A research team from the State Key Laboratory on Advanced Displays and Optoelectronics Technologies of HKUST has developed a new Liquid-crystal display (LCD), which image resolution, energy efficiency as well as color saturation were markedly enhanced.
Known as Active Matrix Ferroelectric Liquid Crystal Display (FLCD)—this latest technology developed by a research team led by Chair Professor from the Department of Electronic and Computer Engineering Prof Kwok Hoi-Sing, will see energy efficiency jumped by 3-5 times, and image resolution enhanced by three times—at a lowered cost.
Conventional displays have limited energy efficiency, as color filters block and consume 70% of the backlight and energy. To replace color filters, the team developed a field sequential color technology – enabled by fast ferroelectric liquid crystal, which allows display of color images sequentially in time. This technology relies on human vision to fuse these fast-switching images into a full-color picture, so color filters are no longer necessary. As color filters usually make up 30% of a display's manufacturing cost, its removal result in a cheaper cost of this higher quality FLCD in comparison to its traditional counterparts.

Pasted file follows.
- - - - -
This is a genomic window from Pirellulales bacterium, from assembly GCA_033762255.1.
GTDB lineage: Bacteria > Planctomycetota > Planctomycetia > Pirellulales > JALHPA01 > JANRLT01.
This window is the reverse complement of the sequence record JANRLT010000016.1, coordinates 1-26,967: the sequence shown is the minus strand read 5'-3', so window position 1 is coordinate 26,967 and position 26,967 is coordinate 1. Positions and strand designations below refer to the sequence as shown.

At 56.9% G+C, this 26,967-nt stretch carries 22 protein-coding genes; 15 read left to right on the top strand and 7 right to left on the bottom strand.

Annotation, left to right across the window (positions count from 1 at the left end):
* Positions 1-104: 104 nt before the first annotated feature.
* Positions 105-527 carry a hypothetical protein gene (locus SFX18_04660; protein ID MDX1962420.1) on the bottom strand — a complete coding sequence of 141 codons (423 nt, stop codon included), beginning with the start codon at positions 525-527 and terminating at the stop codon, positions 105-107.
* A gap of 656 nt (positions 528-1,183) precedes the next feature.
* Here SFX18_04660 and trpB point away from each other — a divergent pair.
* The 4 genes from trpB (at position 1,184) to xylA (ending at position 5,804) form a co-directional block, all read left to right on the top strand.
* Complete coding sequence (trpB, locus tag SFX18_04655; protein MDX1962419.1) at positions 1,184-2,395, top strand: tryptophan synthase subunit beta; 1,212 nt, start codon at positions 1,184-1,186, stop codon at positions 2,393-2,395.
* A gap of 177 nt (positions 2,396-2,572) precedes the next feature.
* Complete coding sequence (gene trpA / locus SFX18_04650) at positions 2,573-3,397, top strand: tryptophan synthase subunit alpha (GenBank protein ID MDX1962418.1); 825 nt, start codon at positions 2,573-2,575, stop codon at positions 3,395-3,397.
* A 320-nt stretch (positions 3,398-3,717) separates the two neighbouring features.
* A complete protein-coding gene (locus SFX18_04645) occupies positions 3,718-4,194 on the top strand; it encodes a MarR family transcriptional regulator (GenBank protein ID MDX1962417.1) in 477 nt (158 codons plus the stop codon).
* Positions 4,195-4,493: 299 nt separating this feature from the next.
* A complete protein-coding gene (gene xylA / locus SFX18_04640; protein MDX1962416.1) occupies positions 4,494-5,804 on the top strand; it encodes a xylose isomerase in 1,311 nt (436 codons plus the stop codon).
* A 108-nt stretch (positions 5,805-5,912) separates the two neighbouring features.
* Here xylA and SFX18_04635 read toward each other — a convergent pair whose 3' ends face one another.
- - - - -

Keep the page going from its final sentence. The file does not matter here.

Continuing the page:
Color saturation of the new display is also boosted as the team adopted RGB LED for the backlight instead of the commonly used LED. RGB LED's narrow spectrum contributes to wider color gamut (ranges of color), allowing FLCD to outperform any display alternatives available today. Its image resolution also increased by three times as the sub-pixels for different colors are removed.
"The FLCD requires relatively low power consumption, so it is highly suitable for portable electronic devices such as smartphones, tablets and laptops, which batteries can live longer than they do now. The new display could also be applied in high-end displays such as virtual reality headsets and head-mounted displays with its higher resolution and color performance," Prof Kwok said.
Explore further: Scientists developed a material for the new type of liquid crystal displays